Businesses must assign highest priority to free cashflow

Businesses must assign highest priority to free cashflow

These days businesses are groping in the dark on how to sustain growth against market downturn. In the backdrop of years of subdued market conditions, the quest for enterprise sustainability is prompting us all to relook at strategies to build resilience.

Profit margins continue to dive as clients pursue lower costs, while the cost of doing business such as government fees and human resources remains high. Fewer have escaped its impact. Competition too is playing a role in allying with these factors to further burden corporates.

These place immense liquidity pressures, resulting in frantic capitalisation and debt calls from businesses. Most donors are averse to risks in these conditions, and businesses are faced with a mammoth challenge of how to do a balancing act between stability, growth, profits and liquidity. Indeed, a challenge for most CEOs is they are expected to ensure business momentum, not just continuity even as most conventional business resources shrink.

We understand this is a typical fallout of any market slowdown, but for SMEs and under-capitalised enterprises, this creates turmoil. These must undertake this litmus test on how to fund their cash needs whereas little can be done to garner the needed resources.

The prevalent cash crunch for companies, especially when debt options have dried up, is forcing them to seek fresh equity injection. However, this too is not an easy option and comes under the close scrutiny of shareholders. They also prefer that management use them as lender of last resort and not otherwise.

The supply chain is another crucial factor of market cost and which needs a full alignment. Its fixation with short tenures is further complicating business dynamics. And experience tells us that if the supply chain is predominately populated by SMEs, then turbulence is likely as cash flow shortages add to the woes.

These outcomes elaborated earlier are placing a bigger onus on CEOs for a more innovative strategy to ensure fundamental sustainability. A strategic approach towards innovation-based lean and tactical operations is the need of the hour.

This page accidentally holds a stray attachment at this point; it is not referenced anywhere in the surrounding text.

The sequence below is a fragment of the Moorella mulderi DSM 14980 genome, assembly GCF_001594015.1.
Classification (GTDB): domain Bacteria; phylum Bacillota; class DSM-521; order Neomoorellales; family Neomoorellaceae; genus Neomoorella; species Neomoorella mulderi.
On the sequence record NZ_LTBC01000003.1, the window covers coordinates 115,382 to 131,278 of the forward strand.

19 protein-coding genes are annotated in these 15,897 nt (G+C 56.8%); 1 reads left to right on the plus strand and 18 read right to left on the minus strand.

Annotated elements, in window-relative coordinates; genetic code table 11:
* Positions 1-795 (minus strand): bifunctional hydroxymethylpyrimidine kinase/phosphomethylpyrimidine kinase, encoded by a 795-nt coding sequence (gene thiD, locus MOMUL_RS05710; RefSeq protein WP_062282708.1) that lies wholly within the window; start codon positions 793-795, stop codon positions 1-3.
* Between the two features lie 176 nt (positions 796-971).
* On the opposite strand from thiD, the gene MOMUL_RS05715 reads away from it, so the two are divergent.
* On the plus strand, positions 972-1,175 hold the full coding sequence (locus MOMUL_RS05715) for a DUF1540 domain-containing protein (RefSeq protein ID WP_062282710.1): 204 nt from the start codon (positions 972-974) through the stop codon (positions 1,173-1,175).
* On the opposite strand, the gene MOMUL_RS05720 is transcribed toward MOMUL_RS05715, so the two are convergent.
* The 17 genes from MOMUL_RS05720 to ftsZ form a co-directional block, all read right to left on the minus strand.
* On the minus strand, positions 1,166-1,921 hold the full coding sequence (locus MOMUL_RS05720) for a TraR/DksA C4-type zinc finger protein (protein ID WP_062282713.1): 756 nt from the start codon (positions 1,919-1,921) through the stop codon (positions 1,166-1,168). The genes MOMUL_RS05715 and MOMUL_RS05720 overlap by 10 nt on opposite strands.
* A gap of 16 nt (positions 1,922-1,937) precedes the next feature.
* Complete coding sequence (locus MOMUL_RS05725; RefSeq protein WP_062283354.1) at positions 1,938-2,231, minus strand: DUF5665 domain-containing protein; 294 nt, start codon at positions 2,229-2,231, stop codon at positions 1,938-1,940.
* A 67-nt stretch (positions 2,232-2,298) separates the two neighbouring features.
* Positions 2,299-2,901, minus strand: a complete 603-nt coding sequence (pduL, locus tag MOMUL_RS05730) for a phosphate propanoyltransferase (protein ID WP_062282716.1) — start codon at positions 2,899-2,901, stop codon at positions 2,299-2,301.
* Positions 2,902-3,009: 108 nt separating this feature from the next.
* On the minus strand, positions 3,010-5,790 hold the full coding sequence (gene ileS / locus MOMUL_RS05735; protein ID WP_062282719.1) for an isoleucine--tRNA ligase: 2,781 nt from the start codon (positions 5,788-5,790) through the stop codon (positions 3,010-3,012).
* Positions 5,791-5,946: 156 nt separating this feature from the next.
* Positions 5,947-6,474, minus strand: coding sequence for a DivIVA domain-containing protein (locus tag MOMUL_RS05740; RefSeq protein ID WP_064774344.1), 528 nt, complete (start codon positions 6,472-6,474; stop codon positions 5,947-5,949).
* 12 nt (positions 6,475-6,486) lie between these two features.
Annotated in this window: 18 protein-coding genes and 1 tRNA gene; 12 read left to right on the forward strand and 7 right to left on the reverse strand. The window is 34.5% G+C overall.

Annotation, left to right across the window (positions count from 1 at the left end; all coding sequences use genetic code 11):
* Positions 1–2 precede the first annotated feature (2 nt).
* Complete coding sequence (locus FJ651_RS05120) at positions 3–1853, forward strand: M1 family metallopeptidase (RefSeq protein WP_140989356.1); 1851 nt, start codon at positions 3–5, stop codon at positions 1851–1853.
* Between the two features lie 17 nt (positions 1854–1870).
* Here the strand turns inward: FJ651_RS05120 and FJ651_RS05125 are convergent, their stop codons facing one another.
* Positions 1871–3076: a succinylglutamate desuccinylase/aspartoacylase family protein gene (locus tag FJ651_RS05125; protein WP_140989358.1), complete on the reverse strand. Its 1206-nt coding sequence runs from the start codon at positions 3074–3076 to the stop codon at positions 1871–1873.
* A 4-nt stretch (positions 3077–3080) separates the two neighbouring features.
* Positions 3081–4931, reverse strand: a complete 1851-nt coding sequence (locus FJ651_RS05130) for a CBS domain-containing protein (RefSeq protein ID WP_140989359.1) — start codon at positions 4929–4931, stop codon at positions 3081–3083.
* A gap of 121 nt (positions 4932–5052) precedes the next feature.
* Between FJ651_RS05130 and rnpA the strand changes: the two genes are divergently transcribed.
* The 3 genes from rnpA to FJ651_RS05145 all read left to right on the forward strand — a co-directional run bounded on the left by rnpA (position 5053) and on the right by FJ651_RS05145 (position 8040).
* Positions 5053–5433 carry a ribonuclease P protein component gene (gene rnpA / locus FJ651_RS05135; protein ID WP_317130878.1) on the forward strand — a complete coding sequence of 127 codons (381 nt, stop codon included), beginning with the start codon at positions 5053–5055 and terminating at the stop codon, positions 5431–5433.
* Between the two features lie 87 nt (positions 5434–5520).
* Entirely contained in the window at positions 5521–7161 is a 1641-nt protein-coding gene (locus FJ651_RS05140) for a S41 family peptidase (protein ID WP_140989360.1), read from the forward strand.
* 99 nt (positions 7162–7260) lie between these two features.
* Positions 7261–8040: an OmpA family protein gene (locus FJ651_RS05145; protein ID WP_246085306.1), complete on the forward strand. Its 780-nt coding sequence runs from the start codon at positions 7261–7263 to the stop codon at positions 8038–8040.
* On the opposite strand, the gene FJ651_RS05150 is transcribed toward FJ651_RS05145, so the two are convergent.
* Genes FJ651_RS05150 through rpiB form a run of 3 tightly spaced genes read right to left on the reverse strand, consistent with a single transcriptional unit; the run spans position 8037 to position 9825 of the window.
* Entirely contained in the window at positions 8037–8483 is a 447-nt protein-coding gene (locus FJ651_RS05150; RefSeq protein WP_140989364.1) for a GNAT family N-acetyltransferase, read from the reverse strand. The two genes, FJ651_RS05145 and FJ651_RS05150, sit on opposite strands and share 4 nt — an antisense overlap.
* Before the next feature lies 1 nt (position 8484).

However, innovation is technology- and process-dependent, and that is capital- and time-intensive. A Catch 22 situation for businesses.

Considering that money is a scarce resource in the current market conditions, stakeholders have to seek other means to inject or create liquidity to fund innovation. I do not think that much can be accomplished through cost-cutting in this pursuit of cash. Particularly in the context of a continued market downturn, not much of a cushion is left to cut costs after having undertaken similar exercises in the past too.

Given these pressures, it is the management that has to take the lead to build sustainability because market behaviours are inherent to any businesses life cycle. The companies must embed resilient measures to manage market highs and lows.

These must not take businesses by surprise as enterprises must have a deep understanding to prepare them for any eventualities. Little can be done to influence their fundamentals except for an embedded culture of caution.

For instance, banks are known for their cautious responses. But businesses need to ward off these challenges and ensure the business has free cash flow reserves. I would disagree that market downturns are unforeseen, but there should be a will and resolve to manage and mitigate these. Having spent three decades in business leadership positions, I would suggest should be full preparedness to manage and mitigate these.

Most managements would wonder where to seek the magic wand that can help to build enough free cashflows in markets with traditionally low margins and deferred payment terms. I would recommend that we must make free cash flow generation as the mantra rather than just profitability alone.

Source: Gulf News

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